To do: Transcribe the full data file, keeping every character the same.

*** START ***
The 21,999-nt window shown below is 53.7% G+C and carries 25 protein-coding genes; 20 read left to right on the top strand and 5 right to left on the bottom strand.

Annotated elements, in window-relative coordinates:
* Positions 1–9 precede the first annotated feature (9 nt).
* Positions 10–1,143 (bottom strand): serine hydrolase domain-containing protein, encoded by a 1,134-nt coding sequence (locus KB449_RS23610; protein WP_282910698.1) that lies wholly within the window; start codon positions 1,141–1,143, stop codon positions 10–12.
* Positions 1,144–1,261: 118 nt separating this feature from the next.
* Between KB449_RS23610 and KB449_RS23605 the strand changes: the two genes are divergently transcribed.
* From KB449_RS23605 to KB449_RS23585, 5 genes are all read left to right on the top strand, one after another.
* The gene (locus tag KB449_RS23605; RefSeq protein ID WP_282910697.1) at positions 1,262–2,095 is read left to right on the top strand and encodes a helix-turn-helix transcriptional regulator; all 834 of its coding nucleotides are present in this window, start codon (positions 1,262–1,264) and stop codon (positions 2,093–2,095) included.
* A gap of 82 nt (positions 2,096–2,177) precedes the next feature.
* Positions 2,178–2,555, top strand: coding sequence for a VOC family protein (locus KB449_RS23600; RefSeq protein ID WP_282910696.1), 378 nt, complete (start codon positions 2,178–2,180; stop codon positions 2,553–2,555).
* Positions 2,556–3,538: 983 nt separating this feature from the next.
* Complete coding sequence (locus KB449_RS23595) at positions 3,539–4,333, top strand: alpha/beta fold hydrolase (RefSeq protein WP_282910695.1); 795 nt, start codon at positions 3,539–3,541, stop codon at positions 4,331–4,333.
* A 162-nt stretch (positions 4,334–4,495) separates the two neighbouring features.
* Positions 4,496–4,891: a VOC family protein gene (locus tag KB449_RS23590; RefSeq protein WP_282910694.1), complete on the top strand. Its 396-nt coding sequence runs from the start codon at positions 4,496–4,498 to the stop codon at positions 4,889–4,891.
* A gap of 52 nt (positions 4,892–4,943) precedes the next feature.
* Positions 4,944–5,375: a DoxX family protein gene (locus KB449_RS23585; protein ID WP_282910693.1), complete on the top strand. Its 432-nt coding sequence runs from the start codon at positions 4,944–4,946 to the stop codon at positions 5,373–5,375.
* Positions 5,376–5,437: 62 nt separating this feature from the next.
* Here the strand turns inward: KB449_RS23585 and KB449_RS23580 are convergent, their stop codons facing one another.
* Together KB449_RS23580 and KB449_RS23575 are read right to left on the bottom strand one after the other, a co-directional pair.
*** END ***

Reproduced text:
The 21,999-nt window shown below is 53.7% G+C and carries 25 protein-coding genes; 20 read left to right on the top strand and 5 right to left on the bottom strand.

Annotated elements, in window-relative coordinates:
* Positions 1–9 precede the first annotated feature (9 nt).
* Positions 10–1,143 (bottom strand): serine hydrolase domain-containing protein, encoded by a 1,134-nt coding sequence (locus KB449_RS23610; protein WP_282910698.1) that lies wholly within the window; start codon positions 1,141–1,143, stop codon positions 10–12.
* Positions 1,144–1,261: 118 nt separating this feature from the next.
* Between KB449_RS23610 and KB449_RS23605 the strand changes: the two genes are divergently transcribed.
* From KB449_RS23605 to KB449_RS23585, 5 genes are all read left to right on the top strand, one after another.
* The gene (locus tag KB449_RS23605; RefSeq protein ID WP_282910697.1) at positions 1,262–2,095 is read left to right on the top strand and encodes a helix-turn-helix transcriptional regulator; all 834 of its coding nucleotides are present in this window, start codon (positions 1,262–1,264) and stop codon (positions 2,093–2,095) included.
* A gap of 82 nt (positions 2,096–2,177) precedes the next feature.
* Positions 2,178–2,555, top strand: coding sequence for a VOC family protein (locus KB449_RS23600; RefSeq protein ID WP_282910696.1), 378 nt, complete (start codon positions 2,178–2,180; stop codon positions 2,553–2,555).
* Positions 2,556–3,538: 983 nt separating this feature from the next.
* Complete coding sequence (locus KB449_RS23595) at positions 3,539–4,333, top strand: alpha/beta fold hydrolase (RefSeq protein WP_282910695.1); 795 nt, start codon at positions 3,539–3,541, stop codon at positions 4,331–4,333.
* A 162-nt stretch (positions 4,334–4,495) separates the two neighbouring features.
* Positions 4,496–4,891: a VOC family protein gene (locus tag KB449_RS23590; RefSeq protein WP_282910694.1), complete on the top strand. Its 396-nt coding sequence runs from the start codon at positions 4,496–4,498 to the stop codon at positions 4,889–4,891.
* A gap of 52 nt (positions 4,892–4,943) precedes the next feature.
* Positions 4,944–5,375: a DoxX family protein gene (locus KB449_RS23585; protein ID WP_282910693.1), complete on the top strand. Its 432-nt coding sequence runs from the start codon at positions 4,944–4,946 to the stop codon at positions 5,373–5,375.
* Positions 5,376–5,437: 62 nt separating this feature from the next.
* Here the strand turns inward: KB449_RS23585 and KB449_RS23580 are convergent, their stop codons facing one another.
* Together KB449_RS23580 and KB449_RS23575 are read right to left on the bottom strand one after the other, a co-directional pair.